"The man is a visionary says Tanya Metaksa, a senior advisor and former chief lobbyist for the National Rifle Association, here on her own time for the free one-day Uzi class. "I think the idea is great. I hope he succeeds."
Reporting from the firing line
Front Sight, Nev., lures potential buyers with a free one-day Uzi class that has visitors digging into buckets to refill their clips.
The novelty of Front Sight has captured the news media’s fascination, some of which have made it sound like honey already flows on this land dubbed by foreign press as Gun City, USA. That explains Ryle’s presence here, and his reluctant grip on an Uzi. Like all journalists wishing to interview Piazza, Ryle, a reporter with Australia’s Sydney Morning Herald, must learn the finer points of shooting an assault rifle. The idea is to arm the so-called liberal news media with proper perspective. All the better if journalists come away seduced by a submachine gun’s virile rat-a-tat-tat.
"I look forward to a positive story," Piazza tells this reporter more than once, one day after several hours were spent on the shooting range.
Piazza, 40, is a master marksman and marketer tan from shooting guns in the desert. He is also a former chiropractor who frequently commutes here from his $700,000 beach home near Santa Cruz, Calif., then makes a two-hour sales appeal that’s about as subtle as the Sunday collection plate. To potential buyers, he even invokes Spike Lee: "How many of you believe in what we are doing? Well, then, I am going to ask you to do the right thing."
Chris Fisher believes he did. He bought a lot and plans to someday move his family here. The executive consultant and father of three from Sacramento, Calif., likes to target shoot with his 10-year-old son. It’s a sport, he says, no different than a father-son golf tandem: "Ilook at this as an opportunity to help (Piazza) perpetuate a very positive message about gun safety and gun ownership."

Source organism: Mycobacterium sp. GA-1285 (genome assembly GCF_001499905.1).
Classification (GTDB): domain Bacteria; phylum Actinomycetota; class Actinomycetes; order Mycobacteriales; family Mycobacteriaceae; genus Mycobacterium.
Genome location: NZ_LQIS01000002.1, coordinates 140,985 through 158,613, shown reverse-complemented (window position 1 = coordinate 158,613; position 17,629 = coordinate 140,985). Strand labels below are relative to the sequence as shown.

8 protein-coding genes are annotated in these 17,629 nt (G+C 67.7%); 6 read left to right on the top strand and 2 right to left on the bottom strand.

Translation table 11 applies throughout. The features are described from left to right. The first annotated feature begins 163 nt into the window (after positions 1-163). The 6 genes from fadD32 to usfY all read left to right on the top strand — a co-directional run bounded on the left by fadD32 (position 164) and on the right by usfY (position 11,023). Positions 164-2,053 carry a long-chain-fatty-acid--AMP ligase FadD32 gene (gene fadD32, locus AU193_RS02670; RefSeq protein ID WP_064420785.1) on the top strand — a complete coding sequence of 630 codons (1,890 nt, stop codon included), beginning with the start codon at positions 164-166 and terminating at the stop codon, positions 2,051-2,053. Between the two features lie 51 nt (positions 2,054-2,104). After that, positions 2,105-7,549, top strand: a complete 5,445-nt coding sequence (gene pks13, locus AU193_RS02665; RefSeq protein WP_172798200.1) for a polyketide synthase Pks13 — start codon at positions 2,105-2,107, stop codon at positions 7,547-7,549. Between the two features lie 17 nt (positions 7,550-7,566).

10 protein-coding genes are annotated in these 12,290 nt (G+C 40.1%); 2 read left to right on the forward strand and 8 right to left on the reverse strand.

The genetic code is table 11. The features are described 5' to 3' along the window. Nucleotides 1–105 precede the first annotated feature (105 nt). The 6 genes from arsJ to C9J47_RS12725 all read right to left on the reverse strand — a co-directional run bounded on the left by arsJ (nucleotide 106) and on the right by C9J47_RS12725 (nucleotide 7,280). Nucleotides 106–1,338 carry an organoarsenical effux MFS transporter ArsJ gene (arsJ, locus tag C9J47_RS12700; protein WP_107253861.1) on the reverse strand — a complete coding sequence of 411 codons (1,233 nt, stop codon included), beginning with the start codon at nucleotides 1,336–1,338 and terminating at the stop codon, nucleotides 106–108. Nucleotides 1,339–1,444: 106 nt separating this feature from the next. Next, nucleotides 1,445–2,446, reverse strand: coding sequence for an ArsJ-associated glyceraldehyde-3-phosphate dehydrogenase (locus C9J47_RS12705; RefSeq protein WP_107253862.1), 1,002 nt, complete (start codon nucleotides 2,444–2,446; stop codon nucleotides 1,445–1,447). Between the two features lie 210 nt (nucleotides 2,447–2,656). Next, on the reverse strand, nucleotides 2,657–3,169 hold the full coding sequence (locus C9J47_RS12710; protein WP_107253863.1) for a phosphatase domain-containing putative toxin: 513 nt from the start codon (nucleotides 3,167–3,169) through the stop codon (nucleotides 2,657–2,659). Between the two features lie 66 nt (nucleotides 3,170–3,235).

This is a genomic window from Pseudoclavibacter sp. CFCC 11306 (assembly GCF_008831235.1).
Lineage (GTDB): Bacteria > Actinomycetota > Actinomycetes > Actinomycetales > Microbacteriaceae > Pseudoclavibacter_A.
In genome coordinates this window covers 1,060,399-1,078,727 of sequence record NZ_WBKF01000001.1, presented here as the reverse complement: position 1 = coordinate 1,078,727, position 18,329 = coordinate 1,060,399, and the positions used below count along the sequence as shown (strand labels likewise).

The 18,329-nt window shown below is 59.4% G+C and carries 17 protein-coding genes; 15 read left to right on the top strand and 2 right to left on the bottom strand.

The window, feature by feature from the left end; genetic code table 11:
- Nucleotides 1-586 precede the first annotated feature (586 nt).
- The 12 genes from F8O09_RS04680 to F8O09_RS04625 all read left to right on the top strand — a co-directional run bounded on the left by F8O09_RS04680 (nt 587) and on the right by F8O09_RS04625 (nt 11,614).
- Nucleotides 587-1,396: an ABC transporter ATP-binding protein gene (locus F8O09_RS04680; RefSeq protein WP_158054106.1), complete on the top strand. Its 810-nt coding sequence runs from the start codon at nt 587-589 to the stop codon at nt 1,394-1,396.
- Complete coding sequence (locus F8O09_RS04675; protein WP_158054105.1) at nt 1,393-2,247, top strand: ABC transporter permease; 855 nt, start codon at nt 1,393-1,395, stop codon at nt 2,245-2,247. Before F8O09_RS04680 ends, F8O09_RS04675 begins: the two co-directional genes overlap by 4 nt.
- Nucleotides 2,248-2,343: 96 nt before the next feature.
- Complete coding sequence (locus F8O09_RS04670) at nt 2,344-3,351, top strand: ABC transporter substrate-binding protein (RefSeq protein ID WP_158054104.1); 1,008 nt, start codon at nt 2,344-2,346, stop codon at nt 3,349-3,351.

Mixing politics and profits
Developer and master marksman Ignatius Piazza aim to use his gun-resort community to improve the image of gun owners "not only in this country, but the entire world."
Pacing in front of a small group of predominantly white middle-aged professional men Piazza dons a headset mike and evangelizes about the glory and potential of Front Sight, its $275,000 one-acre lots and its impact on society. It soon becomes apparent his vision — or at least his spiel — is as much about politics as profits.
"If everyone was trained in guns there would be no debate about gun control in this country," he says. "It would be a moot point. Everyone would know how to handle a gun safely. Everyone would know how to be responsible with a gun. Everyone would know how to protect themselves should they be accosted. … Training is the one thing the government will never be able to legislate away from you.
Front Sight, he says, is about changing the stereotypical view of gun owners.
A membership with privileges
Despite construction snags and dueling lawsuits between Piazza and his initial contractor, three dozen home lots have sold, he says. They come with Front Sight’s Platinum membership, which includes, among other things, unlimited use of shooting ranges and facilities, free gun cleaning, a leather holster, a heavy-silver card to carry in a coat pocket ("This way when you sweep your coat back to grab the pistol from your hip, the weighted garment swings further back"), a free Uzi (if payment is made in full).
Uzi class member Bruce Baker isn't buying it — the Front Sight membership, at least. An elementary school teacher from Los Angeles County, Baker, 38, likes to hunt wild boar, target shoot with his wife, and ride mountain bikes with his five sons. He’s not going to live in a town built around a single activity, guns, golf or otherwise.
"For balance," he says, "I don't think you should over-invest in one thing like this … but for law enforcement officers, hey, this place could be perfect."